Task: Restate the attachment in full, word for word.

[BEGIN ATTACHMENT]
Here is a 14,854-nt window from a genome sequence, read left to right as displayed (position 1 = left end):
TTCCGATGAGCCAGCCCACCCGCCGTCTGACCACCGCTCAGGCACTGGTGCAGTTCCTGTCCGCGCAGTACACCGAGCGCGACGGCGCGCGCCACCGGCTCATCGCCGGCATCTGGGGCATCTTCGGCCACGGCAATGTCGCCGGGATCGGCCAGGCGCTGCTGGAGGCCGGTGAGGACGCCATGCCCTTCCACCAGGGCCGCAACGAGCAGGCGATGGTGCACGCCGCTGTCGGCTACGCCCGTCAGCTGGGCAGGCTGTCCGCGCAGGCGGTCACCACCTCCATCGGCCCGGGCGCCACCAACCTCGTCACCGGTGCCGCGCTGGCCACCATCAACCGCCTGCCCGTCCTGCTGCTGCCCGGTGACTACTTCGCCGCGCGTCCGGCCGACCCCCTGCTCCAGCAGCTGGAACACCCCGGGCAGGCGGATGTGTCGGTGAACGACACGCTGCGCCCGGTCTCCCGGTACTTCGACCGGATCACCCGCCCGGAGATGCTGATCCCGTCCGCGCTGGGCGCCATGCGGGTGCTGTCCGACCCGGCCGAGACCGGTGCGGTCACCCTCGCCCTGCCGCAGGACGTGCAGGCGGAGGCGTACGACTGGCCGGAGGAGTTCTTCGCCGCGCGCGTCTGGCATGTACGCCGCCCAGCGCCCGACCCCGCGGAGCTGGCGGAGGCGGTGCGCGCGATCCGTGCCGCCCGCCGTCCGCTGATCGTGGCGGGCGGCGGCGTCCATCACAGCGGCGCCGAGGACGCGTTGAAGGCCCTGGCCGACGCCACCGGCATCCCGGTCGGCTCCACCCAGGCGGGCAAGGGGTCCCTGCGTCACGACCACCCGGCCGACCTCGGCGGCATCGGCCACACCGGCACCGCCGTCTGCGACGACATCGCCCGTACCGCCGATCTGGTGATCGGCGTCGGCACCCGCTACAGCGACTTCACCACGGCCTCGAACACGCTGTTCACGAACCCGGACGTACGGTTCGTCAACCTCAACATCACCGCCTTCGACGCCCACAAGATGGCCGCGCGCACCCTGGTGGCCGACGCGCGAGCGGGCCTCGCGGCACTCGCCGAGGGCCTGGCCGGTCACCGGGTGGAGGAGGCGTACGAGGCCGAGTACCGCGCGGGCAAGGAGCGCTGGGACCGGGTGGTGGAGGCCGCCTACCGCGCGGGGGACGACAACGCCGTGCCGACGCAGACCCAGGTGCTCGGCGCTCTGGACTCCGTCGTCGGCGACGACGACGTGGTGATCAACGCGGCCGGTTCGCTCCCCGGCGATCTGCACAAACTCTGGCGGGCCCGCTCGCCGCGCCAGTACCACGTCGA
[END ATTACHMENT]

Here is a 14,854-nt window from a genome sequence, read left to right as displayed (position 1 = left end):
TTCCGATGAGCCAGCCCACCCGCCGTCTGACCACCGCTCAGGCACTGGTGCAGTTCCTGTCCGCGCAGTACACCGAGCGCGACGGCGCGCGCCACCGGCTCATCGCCGGCATCTGGGGCATCTTCGGCCACGGCAATGTCGCCGGGATCGGCCAGGCGCTGCTGGAGGCCGGTGAGGACGCCATGCCCTTCCACCAGGGCCGCAACGAGCAGGCGATGGTGCACGCCGCTGTCGGCTACGCCCGTCAGCTGGGCAGGCTGTCCGCGCAGGCGGTCACCACCTCCATCGGCCCGGGCGCCACCAACCTCGTCACCGGTGCCGCGCTGGCCACCATCAACCGCCTGCCCGTCCTGCTGCTGCCCGGTGACTACTTCGCCGCGCGTCCGGCCGACCCCCTGCTCCAGCAGCTGGAACACCCCGGGCAGGCGGATGTGTCGGTGAACGACACGCTGCGCCCGGTCTCCCGGTACTTCGACCGGATCACCCGCCCGGAGATGCTGATCCCGTCCGCGCTGGGCGCCATGCGGGTGCTGTCCGACCCGGCCGAGACCGGTGCGGTCACCCTCGCCCTGCCGCAGGACGTGCAGGCGGAGGCGTACGACTGGCCGGAGGAGTTCTTCGCCGCGCGCGTCTGGCATGTACGCCGCCCAGCGCCCGACCCCGCGGAGCTGGCGGAGGCGGTGCGCGCGATCCGTGCCGCCCGCCGTCCGCTGATCGTGGCGGGCGGCGGCGTCCATCACAGCGGCGCCGAGGACGCGTTGAAGGCCCTGGCCGACGCCACCGGCATCCCGGTCGGCTCCACCCAGGCGGGCAAGGGGTCCCTGCGTCACGACCACCCGGCCGACCTCGGCGGCATCGGCCACACCGGCACCGCCGTCTGCGACGACATCGCCCGTACCGCCGATCTGGTGATCGGCGTCGGCACCCGCTACAGCGACTTCACCACGGCCTCGAACACGCTGTTCACGAACCCGGACGTACGGTTCGTCAACCTCAACATCACCGCCTTCGACGCCCACAAGATGGCCGCGCGCACCCTGGTGGCCGACGCGCGAGCGGGCCTCGCGGCACTCGCCGAGGGCCTGGCCGGTCACCGGGTGGAGGAGGCGTACGAGGCCGAGTACCGCGCGGGCAAGGAGCGCTGGGACCGGGTGGTGGAGGCCGCCTACCGCGCGGGGGACGACAACGCCGTGCCGACGCAGACCCAGGTGCTCGGCGCTCTGGACTCCGTCGTCGGCGACGACGACGTGGTGATCAACGCGGCCGGTTCGCTCCCCGGCGATCTGCACAAACTCTGGCGGGCCCGCTCGCCGCGCCAGTACCACGTCGA